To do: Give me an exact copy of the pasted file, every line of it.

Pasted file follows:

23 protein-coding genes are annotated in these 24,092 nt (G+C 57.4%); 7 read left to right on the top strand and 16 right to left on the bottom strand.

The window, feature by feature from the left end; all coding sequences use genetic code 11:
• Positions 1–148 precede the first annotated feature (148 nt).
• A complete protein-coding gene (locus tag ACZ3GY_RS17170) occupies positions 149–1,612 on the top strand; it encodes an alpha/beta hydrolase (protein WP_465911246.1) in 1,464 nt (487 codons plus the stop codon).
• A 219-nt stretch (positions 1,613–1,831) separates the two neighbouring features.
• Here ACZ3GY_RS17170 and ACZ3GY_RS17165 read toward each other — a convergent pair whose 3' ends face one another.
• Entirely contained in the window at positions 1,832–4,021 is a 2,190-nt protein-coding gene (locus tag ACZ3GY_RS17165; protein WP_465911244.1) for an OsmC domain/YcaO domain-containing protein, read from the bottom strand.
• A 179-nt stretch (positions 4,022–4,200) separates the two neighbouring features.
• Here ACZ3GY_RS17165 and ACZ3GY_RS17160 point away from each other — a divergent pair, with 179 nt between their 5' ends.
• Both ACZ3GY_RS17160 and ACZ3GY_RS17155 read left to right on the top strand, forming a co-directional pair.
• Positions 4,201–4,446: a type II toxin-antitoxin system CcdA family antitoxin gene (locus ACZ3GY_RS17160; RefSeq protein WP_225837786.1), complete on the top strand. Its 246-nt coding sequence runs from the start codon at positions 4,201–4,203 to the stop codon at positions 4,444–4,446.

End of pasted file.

23 protein-coding genes are annotated in these 24,092 nt (G+C 57.4%); 7 read left to right on the top strand and 16 right to left on the bottom strand.

The window, feature by feature from the left end; all coding sequences use genetic code 11:
• Positions 1–148 precede the first annotated feature (148 nt).
• A complete protein-coding gene (locus tag ACZ3GY_RS17170) occupies positions 149–1,612 on the top strand; it encodes an alpha/beta hydrolase (protein WP_465911246.1) in 1,464 nt (487 codons plus the stop codon).
• A 219-nt stretch (positions 1,613–1,831) separates the two neighbouring features.
• Here ACZ3GY_RS17170 and ACZ3GY_RS17165 read toward each other — a convergent pair whose 3' ends face one another.
• Entirely contained in the window at positions 1,832–4,021 is a 2,190-nt protein-coding gene (locus tag ACZ3GY_RS17165; protein WP_465911244.1) for an OsmC domain/YcaO domain-containing protein, read from the bottom strand.
• A 179-nt stretch (positions 4,022–4,200) separates the two neighbouring features.
• Here ACZ3GY_RS17165 and ACZ3GY_RS17160 point away from each other — a divergent pair, with 179 nt between their 5' ends.
• Both ACZ3GY_RS17160 and ACZ3GY_RS17155 read left to right on the top strand, forming a co-directional pair.
• Positions 4,201–4,446: a type II toxin-antitoxin system CcdA family antitoxin gene (locus ACZ3GY_RS17160; RefSeq protein WP_225837786.1), complete on the top strand. Its 246-nt coding sequence runs from the start codon at positions 4,201–4,203 to the stop codon at positions 4,444–4,446.